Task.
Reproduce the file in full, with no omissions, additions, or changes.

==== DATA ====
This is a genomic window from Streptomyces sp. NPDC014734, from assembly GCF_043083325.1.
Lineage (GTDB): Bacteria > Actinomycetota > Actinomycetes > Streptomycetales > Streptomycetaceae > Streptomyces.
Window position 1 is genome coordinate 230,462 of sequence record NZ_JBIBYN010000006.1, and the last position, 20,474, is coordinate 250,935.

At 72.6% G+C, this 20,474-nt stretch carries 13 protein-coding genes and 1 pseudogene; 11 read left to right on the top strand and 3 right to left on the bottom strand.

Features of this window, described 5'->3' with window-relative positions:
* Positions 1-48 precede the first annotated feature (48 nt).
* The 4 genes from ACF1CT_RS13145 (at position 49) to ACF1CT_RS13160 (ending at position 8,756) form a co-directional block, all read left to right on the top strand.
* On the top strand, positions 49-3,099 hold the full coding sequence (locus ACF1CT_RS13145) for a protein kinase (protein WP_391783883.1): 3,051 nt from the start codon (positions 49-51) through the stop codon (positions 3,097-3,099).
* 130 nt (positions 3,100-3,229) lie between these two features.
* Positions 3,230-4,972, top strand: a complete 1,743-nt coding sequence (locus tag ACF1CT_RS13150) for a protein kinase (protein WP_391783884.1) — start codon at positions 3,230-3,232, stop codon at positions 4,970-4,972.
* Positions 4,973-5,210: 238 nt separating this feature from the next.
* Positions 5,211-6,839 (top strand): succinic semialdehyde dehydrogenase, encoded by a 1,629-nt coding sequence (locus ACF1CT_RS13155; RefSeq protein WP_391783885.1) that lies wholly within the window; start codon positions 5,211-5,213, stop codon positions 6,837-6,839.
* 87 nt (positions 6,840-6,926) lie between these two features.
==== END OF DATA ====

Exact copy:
This is a genomic window from Streptomyces sp. NPDC014734, from assembly GCF_043083325.1.
Lineage (GTDB): Bacteria > Actinomycetota > Actinomycetes > Streptomycetales > Streptomycetaceae > Streptomyces.
Window position 1 is genome coordinate 230,462 of sequence record NZ_JBIBYN010000006.1, and the last position, 20,474, is coordinate 250,935.

At 72.6% G+C, this 20,474-nt stretch carries 13 protein-coding genes and 1 pseudogene; 11 read left to right on the top strand and 3 right to left on the bottom strand.

Features of this window, described 5'->3' with window-relative positions:
* Positions 1-48 precede the first annotated feature (48 nt).
* The 4 genes from ACF1CT_RS13145 (at position 49) to ACF1CT_RS13160 (ending at position 8,756) form a co-directional block, all read left to right on the top strand.
* On the top strand, positions 49-3,099 hold the full coding sequence (locus ACF1CT_RS13145) for a protein kinase (protein WP_391783883.1): 3,051 nt from the start codon (positions 49-51) through the stop codon (positions 3,097-3,099).
* 130 nt (positions 3,100-3,229) lie between these two features.
* Positions 3,230-4,972, top strand: a complete 1,743-nt coding sequence (locus tag ACF1CT_RS13150) for a protein kinase (protein WP_391783884.1) — start codon at positions 3,230-3,232, stop codon at positions 4,970-4,972.
* Positions 4,973-5,210: 238 nt separating this feature from the next.
* Positions 5,211-6,839 (top strand): succinic semialdehyde dehydrogenase, encoded by a 1,629-nt coding sequence (locus ACF1CT_RS13155; RefSeq protein WP_391783885.1) that lies wholly within the window; start codon positions 5,211-5,213, stop codon positions 6,837-6,839.
* 87 nt (positions 6,840-6,926) lie between these two features.